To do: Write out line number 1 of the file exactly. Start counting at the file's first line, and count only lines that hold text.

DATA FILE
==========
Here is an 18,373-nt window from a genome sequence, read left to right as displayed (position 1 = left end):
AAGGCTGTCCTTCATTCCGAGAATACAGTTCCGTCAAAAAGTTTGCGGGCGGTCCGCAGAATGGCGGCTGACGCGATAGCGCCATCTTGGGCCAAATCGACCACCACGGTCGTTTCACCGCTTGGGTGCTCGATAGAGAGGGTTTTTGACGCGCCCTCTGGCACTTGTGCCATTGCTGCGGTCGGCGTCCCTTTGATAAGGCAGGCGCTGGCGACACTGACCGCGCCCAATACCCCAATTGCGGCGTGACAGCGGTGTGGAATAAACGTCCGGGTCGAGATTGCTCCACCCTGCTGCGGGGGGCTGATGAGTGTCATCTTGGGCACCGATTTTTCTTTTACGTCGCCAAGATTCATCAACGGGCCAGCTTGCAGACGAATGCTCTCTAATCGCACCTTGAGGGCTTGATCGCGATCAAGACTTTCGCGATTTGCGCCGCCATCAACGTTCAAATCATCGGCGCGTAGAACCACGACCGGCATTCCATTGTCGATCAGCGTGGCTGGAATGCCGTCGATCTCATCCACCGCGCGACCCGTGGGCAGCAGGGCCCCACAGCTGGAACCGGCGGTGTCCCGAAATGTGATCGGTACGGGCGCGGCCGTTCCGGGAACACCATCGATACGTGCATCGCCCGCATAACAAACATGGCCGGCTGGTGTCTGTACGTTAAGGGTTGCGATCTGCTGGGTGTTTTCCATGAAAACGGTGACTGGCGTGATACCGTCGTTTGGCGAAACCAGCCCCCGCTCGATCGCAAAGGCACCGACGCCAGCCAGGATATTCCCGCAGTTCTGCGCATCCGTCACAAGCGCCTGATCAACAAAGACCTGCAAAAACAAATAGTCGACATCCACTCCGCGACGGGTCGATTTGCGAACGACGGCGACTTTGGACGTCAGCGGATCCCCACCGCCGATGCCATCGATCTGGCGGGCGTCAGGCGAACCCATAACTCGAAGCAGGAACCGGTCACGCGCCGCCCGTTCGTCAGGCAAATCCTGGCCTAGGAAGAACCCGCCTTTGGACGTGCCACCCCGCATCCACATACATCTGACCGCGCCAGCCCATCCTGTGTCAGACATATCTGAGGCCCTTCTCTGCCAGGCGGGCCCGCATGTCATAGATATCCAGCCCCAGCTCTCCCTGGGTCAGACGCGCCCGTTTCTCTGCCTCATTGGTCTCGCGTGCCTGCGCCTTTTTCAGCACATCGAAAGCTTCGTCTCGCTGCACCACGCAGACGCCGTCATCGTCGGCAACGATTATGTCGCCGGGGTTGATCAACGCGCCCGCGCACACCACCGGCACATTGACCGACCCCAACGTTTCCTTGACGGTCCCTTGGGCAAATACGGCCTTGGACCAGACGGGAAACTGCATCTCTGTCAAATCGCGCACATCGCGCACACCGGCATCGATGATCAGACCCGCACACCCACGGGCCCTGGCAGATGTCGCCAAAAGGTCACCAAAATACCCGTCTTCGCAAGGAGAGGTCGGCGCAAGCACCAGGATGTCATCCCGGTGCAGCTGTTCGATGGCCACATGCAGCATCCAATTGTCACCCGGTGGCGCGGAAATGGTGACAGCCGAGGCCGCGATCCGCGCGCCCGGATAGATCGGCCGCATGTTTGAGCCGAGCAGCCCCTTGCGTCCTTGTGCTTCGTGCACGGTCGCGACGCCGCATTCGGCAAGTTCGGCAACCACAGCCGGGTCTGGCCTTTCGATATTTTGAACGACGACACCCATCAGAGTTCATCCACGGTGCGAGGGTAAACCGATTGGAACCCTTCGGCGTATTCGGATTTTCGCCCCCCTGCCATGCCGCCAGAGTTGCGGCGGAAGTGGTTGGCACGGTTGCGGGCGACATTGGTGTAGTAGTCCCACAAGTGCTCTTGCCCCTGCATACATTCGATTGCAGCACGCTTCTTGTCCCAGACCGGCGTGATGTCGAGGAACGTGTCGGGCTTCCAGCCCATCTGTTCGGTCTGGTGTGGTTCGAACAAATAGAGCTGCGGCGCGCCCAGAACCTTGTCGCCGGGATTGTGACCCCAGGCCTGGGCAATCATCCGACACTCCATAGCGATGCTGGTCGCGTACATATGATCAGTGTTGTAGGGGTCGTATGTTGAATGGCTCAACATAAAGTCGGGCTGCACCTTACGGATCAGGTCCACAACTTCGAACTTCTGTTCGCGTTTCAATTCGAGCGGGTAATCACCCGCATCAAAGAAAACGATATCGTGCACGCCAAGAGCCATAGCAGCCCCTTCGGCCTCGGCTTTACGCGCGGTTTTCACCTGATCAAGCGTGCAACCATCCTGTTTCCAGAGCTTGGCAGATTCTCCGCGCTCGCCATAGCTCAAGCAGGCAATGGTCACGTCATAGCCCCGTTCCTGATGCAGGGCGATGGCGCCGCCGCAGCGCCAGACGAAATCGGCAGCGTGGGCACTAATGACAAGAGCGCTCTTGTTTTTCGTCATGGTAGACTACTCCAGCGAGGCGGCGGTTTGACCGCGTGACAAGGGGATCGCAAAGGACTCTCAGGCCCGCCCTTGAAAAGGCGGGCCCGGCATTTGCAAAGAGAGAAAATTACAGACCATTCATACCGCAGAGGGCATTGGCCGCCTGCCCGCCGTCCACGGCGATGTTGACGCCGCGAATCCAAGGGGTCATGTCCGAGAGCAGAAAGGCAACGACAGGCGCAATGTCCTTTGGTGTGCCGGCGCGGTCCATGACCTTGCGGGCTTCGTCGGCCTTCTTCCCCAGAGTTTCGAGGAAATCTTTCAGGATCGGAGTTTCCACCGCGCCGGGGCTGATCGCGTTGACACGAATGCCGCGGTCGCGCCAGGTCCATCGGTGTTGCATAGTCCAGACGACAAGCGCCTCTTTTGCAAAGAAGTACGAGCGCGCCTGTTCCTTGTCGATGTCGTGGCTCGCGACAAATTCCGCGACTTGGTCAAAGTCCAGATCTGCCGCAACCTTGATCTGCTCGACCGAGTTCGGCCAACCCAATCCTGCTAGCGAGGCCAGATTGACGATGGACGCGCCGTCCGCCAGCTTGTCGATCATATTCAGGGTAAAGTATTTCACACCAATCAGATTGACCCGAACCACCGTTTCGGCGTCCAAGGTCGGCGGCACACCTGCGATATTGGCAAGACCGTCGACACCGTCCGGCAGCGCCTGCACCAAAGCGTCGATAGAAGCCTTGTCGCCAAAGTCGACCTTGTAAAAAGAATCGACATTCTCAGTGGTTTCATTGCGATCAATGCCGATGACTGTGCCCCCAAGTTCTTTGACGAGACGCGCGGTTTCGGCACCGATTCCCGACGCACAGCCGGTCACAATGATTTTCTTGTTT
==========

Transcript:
Here is an 18,373-nt window from a genome sequence, read left to right as displayed (position 1 = left end):